The UAE’s dismantled Eritrean bases were relocated to Perim island, according to an Associated Press report that uncovered the flight tracking details of a Ukrainian-Emirati cargo plane that made regular trips back from the Eritrean base to the UAE.
While Saudi Arabian forces are present on the island, the timing of the island’s occupation coincides with an Emirati drawdown in forces in Africa after years of criticism for its role in the coalition’s campaign on Yemen, which is currently facing the largest famine in its history.
"The Emiratis are paring back their strategic ambitions and are pulling out of places where they had presences,” says Ryan Bohl, an analyst at Stratfor speaking to the Associated Press.
“Having that hard-power deployment exposed them to more risk than the Emiratis are now willing to tolerate,” he adds.
It remains to be seen whether holding Perim island represents the UAE’s reduced force posture in the region. Once construction of the runway and base is fully complete, air traffic data should provide a clear idea of who claims the island.
The island holds a strategic position in the heavily frequented maritime passage. If Houthi’s are behind the island’s recent occupation, it could provide them with a much-needed operations hub in the region.
Houthi rebels regularly use remotely controlled explosive boats, anti-ship missiles and mines in the region. Houthi rebels also make use of Q-ships, or converted civilian merchant ships to support a covert operations network.
The island offers a secure position to carry out surveillance and unmanned strikes, without fear of land reprisal. The volcanic rock also features a number of limited docks, which are already seeing use by the pro-Saudi government’s coast guard.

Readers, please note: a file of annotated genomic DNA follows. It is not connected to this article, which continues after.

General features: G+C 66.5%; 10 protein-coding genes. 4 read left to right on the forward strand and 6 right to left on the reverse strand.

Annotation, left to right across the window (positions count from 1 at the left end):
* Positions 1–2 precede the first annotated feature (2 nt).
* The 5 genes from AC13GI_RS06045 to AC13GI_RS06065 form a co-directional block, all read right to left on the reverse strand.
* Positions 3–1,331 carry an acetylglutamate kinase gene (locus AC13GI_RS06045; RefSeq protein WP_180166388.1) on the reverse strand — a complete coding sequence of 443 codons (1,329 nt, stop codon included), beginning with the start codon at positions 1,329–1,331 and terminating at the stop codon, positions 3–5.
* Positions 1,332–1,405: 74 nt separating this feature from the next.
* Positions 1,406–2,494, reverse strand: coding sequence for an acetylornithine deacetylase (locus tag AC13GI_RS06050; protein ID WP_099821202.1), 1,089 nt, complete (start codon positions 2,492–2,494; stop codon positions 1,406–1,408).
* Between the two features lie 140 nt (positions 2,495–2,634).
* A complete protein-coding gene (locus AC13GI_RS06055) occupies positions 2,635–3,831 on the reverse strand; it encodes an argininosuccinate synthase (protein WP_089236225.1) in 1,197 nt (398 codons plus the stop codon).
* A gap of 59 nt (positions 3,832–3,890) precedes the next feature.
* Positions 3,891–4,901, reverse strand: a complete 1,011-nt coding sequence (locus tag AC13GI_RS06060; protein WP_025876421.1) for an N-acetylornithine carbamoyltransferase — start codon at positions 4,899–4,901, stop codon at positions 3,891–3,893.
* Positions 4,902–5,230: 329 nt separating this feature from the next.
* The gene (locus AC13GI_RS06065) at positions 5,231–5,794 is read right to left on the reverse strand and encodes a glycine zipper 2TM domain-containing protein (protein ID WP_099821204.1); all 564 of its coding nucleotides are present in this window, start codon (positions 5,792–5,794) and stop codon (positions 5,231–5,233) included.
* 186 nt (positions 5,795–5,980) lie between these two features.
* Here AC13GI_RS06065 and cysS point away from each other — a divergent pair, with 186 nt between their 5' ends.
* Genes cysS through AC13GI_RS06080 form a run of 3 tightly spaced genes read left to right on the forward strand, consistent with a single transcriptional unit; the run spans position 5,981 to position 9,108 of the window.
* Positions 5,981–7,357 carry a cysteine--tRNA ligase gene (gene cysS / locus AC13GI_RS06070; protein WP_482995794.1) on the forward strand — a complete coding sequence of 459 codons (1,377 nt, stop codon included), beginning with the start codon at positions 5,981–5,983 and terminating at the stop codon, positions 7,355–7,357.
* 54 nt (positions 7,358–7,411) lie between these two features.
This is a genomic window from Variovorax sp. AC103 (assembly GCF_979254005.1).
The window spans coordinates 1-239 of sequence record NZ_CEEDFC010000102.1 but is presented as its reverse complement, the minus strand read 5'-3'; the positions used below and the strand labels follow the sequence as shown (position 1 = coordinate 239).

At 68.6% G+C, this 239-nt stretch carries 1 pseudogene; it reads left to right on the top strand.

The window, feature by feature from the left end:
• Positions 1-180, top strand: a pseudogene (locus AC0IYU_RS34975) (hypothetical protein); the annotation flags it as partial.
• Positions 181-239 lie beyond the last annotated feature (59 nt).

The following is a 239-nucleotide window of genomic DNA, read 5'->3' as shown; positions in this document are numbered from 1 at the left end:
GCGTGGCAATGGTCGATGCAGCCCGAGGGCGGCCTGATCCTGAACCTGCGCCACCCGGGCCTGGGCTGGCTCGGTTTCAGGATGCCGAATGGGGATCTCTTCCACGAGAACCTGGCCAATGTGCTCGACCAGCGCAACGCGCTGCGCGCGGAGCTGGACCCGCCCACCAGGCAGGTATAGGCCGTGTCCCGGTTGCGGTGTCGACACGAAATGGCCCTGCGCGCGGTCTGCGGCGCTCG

But even if the island is not converted to a military fortress, it still grants an easy capability for shipping interdiction and interruption. With the Bab el Mandab straits only 32 kilometers across, a combination of missile placements could effectively deny access or impose control over the area with relative ease, similar to China’s use of its newly constructed Spratly island bases in the South China Sea. Alternatively, it could be used to effectively protect ships from piracy and terrorism to great effect.
Nonetheless, even if the UAE or Saudi Arabia set up shop on the island, Houthi rebel capabilities have advanced to the point that the newly constructed base is still within range of Houthi missiles or suicide drones.
Houthi capabilities, made possible with Iranian support, have only been on the rise. On March 7 Houthi rebels launched eight missiles and 14 unmanned drone strikes on four Saudi Arabian cities, marking the largest attack of its kind by Houthi rebels against the Kingdom. With that firepower, it's unlikely Iranian-backed militias would not target the island if it was operated by the UAE or Saudi Arabia.
The reduction in the UAE’s force presence likely comes amid an effort to maximize influence while limiting dangerous exposure in the region. In spite of reducing its military footprint, the UAE continues to finance and support Yemeni militias including the Security Belt forces, Hadrami elite forces, Shabwani, Abu al-Abbas brigade and West coast forces, who operate independently of the UN-recognized Yemeni government.
While it remains to be seen whether the UAE or Saudi Arabia will go forward with establishing a full base on the island, it remains a sign that Gulf involvement in Yemen is not on the wane, but now entrenched in one of the most strategic islands in the region.